CVPR'17 Spotlight: What’s in a Question: Using Visual Questions as a Form of Supervision
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README.md

What’s in a Question: Using Visual Questions as a Form of Supervision

This is the code for the CVPR'17 spotlight paper, What’s in a Question: Using Visual Questions as a Form of Supervision.

[Arxiv] [bib] [Github] [Project Page]

What’s in a Question: Using Visual Questions as a Form of Supervision

Abstract

Collecting fully annotated image datasets is challenging and expensive. Many types of weak supervision have been explored: weak manual annotations, web search results, temporal continuity, ambient sound, and others. We focus on one particular unexplored mode: visual questions that are asked about images. Our work is based on the key observation that the question itself provides useful information about the image (even without the answer being available). For instance, the question “what is the breed of the dog?” informs the computer that the animal in the scene is a dog and that there is only one dog present. We make three contributions: (1) we provide an extensive qualitative and quantitative analysis of the information contained in human visual questions, (2) we propose two simple but surprisingly effective modifications to the standard visual question answering models that allows it to make use of weak supervision in the form of unanswered questions associated with images, and (3) we demonstrate that a simple data augmentation strategy inspired by our insights results in a 7:1% improvement on the standard VQA benchmark.

The trained models attain the following scores on the test-dev of the MS COCO VQA v1.0 dataset.

Model Name Overall Other Number Yes/No
iBOWIMG-2x 62.80 53.11 37.94 80.72

There are three tasks described in the paper:

1. Image Descriptions

We analyze whether the visual questions contain enough information to provide an accurate description of the image using the Seq2Seq model. See Image Descriptions README for detailed description for each file.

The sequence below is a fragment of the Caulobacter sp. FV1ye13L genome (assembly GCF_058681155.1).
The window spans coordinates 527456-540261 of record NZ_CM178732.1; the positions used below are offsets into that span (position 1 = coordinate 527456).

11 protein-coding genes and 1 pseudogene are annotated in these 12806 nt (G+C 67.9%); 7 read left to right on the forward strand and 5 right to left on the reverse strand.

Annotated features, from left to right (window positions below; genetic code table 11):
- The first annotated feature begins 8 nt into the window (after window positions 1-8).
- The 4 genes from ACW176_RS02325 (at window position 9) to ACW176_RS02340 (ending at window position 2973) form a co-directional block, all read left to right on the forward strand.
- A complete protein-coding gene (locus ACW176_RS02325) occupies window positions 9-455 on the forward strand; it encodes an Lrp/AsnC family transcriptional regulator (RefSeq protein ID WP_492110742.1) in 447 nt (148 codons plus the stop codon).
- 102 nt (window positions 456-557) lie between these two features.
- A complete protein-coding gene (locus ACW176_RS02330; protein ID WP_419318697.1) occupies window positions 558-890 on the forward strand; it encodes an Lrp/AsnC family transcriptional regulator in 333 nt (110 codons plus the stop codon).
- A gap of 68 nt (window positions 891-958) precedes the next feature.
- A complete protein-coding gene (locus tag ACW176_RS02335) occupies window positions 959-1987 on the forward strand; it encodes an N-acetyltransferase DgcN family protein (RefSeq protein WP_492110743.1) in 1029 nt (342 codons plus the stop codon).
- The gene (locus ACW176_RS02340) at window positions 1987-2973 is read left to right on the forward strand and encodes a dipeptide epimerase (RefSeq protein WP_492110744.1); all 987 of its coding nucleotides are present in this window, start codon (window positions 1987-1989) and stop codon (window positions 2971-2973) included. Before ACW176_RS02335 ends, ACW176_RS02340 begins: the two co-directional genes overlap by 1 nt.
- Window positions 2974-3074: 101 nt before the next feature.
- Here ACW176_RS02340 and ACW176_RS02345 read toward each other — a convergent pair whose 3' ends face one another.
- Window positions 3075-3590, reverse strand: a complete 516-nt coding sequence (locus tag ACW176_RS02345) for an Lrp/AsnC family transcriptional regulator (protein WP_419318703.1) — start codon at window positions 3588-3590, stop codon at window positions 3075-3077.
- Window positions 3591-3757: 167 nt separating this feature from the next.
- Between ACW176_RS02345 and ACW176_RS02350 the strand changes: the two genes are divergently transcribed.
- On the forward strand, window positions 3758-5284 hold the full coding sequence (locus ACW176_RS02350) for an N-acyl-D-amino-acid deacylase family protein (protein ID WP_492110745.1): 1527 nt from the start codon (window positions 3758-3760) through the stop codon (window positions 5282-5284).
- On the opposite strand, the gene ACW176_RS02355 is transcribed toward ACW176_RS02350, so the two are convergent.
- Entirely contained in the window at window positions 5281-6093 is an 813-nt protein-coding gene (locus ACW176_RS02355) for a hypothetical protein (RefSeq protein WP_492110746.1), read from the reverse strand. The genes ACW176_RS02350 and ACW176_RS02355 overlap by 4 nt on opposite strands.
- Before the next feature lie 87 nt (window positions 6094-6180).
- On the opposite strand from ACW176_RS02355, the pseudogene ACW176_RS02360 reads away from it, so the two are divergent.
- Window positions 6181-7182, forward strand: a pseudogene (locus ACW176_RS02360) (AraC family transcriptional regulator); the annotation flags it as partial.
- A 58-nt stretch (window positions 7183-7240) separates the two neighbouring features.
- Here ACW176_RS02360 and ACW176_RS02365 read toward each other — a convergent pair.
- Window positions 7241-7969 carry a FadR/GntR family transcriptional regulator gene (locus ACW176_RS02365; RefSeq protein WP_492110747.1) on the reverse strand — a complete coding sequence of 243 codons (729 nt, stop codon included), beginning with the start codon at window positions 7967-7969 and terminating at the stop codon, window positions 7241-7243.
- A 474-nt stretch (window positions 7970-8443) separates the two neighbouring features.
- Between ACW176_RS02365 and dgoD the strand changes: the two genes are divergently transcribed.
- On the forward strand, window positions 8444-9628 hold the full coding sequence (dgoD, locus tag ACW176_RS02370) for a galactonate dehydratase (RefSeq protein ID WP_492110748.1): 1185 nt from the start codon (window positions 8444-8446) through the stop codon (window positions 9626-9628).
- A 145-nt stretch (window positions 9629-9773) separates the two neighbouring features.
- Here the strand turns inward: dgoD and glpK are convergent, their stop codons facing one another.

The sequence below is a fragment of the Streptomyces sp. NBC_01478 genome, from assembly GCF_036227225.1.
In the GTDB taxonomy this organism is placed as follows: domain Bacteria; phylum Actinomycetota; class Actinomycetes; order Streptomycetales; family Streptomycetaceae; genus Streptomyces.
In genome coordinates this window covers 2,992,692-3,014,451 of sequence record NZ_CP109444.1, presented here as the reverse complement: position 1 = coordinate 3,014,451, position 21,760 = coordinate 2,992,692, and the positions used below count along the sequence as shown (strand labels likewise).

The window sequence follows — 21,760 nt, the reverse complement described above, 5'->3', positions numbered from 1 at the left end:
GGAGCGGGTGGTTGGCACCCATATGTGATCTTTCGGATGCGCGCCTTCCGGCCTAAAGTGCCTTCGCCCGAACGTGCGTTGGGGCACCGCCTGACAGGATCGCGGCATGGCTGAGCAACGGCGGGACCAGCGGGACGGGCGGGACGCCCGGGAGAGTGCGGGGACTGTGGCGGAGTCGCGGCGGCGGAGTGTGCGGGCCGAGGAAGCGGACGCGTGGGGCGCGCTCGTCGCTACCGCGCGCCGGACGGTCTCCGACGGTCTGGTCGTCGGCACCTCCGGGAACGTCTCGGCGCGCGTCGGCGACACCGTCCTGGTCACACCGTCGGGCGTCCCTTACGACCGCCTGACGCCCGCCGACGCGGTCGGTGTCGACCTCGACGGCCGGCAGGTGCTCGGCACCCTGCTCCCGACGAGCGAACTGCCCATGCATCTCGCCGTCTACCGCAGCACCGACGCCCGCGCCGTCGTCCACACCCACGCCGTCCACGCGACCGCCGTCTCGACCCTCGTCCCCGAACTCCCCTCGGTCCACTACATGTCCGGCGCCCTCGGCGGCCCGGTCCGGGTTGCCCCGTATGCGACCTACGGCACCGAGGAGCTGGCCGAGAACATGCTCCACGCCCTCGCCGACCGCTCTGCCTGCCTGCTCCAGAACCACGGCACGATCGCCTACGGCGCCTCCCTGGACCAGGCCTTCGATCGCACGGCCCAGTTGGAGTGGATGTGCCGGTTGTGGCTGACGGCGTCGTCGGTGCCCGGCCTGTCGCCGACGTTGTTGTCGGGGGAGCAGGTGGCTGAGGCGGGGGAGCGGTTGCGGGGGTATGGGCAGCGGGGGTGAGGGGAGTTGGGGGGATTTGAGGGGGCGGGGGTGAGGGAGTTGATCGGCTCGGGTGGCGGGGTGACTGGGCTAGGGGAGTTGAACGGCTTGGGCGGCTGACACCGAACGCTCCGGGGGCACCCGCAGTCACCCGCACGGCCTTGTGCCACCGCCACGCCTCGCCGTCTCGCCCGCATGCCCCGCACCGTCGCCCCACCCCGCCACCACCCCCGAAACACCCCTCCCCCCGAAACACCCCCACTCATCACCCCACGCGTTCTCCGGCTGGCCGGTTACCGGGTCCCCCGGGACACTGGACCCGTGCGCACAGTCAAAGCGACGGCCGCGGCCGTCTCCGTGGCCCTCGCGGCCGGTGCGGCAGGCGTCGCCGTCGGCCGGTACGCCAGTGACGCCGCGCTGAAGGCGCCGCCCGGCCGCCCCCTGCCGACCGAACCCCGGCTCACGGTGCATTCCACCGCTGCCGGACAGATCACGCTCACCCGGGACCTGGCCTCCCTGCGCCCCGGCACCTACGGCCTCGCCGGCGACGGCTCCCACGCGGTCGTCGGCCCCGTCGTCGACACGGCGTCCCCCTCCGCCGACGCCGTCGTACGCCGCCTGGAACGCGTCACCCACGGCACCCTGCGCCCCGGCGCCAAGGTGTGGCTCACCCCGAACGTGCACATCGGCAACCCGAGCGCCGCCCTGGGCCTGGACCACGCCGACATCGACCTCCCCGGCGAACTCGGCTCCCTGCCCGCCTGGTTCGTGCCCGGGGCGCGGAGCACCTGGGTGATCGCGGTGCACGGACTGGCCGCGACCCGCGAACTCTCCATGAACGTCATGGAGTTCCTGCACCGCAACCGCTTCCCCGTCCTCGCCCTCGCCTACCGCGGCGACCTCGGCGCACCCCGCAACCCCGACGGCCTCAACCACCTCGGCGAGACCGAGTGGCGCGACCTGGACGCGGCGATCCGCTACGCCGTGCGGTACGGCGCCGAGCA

2. Object Classification

Visual questions can provide information about the object classes that are present in the image. E.g., asking “what color is the bus?” indicates the presence of a bus in the image. See Object Classification README for detailed description for each file.

Training/fine-tuning the image features (caffe)

Fine-tuning modifies only the last layer of a network to give the application-specific number of outputs. For fine-tuning we start with the parameters initially learnt on the ImageNet images, and then fine-tune with MS COCO images. All caffe related code for fine-tuning the models is present in the caffe directory. See caffe README for detailed description for each file.

3. Visual Question Answering

Visual Question Answering is, given an image and a natural language question about the image, the task is to provide an accurate natural language answer. Visual questions focus on different areas of an image, including background details and underlying context. We utilize not just the target question, but also the unanswered questions about a particular image. See Visual Question Answering README for detailed description for each file.

Acknowldegements

This code is based on Simple Baseline for Visual Question Answering by Bolei Zhou and Yuandong Tian.

Please cite us if you use our code:

@inproceedings{GanjuCVPR17,
author = {Siddha Ganju and Olga Russakovsky and Abhinav Gupta},
title = {What's in a Question: Using Visual Questions as a Form of Supervision},
booktitle = {CVPR},
year = {2017}
}